Iva Peša is Research Associate in Environmental History on the ‘Comparing the Copperbelt’ project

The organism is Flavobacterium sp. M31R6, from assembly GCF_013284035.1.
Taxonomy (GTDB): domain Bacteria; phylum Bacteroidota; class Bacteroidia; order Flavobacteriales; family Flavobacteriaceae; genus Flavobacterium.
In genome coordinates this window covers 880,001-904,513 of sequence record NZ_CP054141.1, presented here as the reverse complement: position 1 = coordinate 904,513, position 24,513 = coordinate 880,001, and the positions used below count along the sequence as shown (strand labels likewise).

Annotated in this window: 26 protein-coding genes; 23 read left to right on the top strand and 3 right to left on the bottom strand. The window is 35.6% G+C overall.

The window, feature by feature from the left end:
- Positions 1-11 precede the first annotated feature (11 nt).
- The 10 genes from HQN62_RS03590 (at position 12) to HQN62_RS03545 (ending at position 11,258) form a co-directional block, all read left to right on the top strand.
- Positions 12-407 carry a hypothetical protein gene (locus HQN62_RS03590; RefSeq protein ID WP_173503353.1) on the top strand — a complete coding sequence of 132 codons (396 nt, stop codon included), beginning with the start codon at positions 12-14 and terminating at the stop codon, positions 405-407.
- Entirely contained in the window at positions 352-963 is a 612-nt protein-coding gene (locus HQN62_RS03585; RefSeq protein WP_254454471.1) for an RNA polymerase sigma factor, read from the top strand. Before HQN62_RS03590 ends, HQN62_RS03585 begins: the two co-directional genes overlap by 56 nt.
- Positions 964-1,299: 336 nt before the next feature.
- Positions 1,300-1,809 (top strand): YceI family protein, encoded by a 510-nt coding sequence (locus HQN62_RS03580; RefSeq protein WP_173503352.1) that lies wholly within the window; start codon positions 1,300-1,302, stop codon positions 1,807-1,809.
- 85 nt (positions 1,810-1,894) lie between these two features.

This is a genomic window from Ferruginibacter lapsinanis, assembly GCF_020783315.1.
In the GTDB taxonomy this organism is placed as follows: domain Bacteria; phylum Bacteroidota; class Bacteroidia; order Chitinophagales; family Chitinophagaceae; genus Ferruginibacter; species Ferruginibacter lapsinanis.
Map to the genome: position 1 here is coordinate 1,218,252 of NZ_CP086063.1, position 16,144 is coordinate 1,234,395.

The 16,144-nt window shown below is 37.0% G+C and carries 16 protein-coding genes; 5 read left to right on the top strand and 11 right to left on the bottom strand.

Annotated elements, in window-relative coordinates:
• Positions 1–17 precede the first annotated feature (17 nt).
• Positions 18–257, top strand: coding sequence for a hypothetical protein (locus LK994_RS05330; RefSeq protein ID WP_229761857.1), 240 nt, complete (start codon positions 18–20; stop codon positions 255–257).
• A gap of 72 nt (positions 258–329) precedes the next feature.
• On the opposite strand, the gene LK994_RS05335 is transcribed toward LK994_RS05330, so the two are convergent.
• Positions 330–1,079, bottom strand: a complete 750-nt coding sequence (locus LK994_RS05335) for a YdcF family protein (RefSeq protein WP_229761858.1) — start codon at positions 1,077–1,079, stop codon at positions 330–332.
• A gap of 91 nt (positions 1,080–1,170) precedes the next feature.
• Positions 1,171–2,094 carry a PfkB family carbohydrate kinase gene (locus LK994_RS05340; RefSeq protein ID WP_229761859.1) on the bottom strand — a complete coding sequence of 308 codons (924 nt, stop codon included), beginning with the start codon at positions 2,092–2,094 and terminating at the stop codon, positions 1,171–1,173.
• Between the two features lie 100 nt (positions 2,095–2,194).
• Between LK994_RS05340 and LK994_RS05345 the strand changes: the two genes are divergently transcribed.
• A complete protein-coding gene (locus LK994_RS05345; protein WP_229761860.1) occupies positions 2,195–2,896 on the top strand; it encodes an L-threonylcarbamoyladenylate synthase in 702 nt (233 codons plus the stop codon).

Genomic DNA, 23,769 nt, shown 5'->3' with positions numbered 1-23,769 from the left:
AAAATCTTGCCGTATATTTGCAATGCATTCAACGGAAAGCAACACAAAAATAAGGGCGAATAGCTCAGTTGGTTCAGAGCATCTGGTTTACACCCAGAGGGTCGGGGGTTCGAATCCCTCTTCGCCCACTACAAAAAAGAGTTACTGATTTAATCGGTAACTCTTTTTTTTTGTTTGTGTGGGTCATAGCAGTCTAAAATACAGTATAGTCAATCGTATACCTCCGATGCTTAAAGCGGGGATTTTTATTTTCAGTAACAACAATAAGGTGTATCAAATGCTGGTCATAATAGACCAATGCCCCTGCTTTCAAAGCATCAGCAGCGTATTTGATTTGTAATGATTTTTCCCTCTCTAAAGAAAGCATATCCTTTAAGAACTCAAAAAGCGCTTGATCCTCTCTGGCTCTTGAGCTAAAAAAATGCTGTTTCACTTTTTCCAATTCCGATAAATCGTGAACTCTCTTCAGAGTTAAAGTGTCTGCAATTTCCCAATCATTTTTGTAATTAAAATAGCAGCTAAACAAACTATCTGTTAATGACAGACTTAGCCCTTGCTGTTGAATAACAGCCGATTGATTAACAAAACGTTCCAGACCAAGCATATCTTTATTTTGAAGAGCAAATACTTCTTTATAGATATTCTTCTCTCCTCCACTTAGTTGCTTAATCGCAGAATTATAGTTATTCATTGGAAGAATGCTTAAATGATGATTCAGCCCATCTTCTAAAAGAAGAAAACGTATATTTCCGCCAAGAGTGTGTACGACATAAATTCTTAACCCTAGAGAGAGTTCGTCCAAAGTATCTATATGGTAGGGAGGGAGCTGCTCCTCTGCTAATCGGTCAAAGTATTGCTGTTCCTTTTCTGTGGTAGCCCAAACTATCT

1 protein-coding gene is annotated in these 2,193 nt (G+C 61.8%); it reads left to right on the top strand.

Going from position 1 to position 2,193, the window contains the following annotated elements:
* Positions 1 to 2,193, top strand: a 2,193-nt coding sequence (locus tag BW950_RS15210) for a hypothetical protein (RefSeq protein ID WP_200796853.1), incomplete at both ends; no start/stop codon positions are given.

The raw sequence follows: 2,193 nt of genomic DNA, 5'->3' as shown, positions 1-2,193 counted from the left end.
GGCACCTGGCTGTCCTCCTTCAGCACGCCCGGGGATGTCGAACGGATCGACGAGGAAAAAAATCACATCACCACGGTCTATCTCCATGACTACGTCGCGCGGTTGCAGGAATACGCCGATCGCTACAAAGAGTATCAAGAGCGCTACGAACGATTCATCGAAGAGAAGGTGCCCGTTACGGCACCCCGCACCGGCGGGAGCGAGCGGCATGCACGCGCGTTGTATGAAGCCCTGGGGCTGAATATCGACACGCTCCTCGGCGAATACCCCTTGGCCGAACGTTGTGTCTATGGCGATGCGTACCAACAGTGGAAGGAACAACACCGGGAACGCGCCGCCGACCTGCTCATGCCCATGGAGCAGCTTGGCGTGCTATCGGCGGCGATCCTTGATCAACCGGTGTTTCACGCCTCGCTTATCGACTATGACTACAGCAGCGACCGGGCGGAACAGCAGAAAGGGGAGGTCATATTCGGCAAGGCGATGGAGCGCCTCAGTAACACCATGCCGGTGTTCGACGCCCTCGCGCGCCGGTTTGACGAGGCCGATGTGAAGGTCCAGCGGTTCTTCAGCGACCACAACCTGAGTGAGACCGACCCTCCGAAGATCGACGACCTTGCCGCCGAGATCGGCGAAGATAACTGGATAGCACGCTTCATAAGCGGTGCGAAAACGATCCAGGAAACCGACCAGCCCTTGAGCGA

It is obvious that mining has a significant impact on the environment. Through Environmental Impact Assessments mining companies today are expected to justify their environmental footprint and policies are put in place to minimise the negative effects of mining on the environment – even if these policies do not always result in effective action. Yet historically the relationship between mining and the environment has received far less attention, it has hardly been remarked upon. This separation is replicated in the continuing gap between the history of mining and environmental history, with only a few exceptions (e.g. LeCain, 2009). This gap is even more striking in the history of Africa. As part of the ‘Comparing the Copperbelt’ project, a workshop was held in Oxford on 3 November 2017, examining how to bring mining and environmental history in Africa together. Within the framework of the university’s Imperial and Global History seminar series, focusing this term on ‘Ecology and Empire’, the workshop explored mining and environmental change in twentieth century Central and East Africa, with the help of leading experts in the fields of environmental history, global ecologies and the social and spatial dimensions of mining. As Corey Ross, one of the speakers at the event, noted in his recent book (Ecology and power in the age of empire) ‘the role of mining in transforming regional environments remains underexposed, despite the fact that it has perennially been one of the dirtiest of all industries as well as a cornerstone of empire and global trade.’ The workshop sought ways in which to overcome this oversight, by exploring different approaches and methodologies – such as political ecology, history and geography, or paying attention to forestry and agriculture – with which to bring the relationship between mining and environmental change in African history into clearer perspective.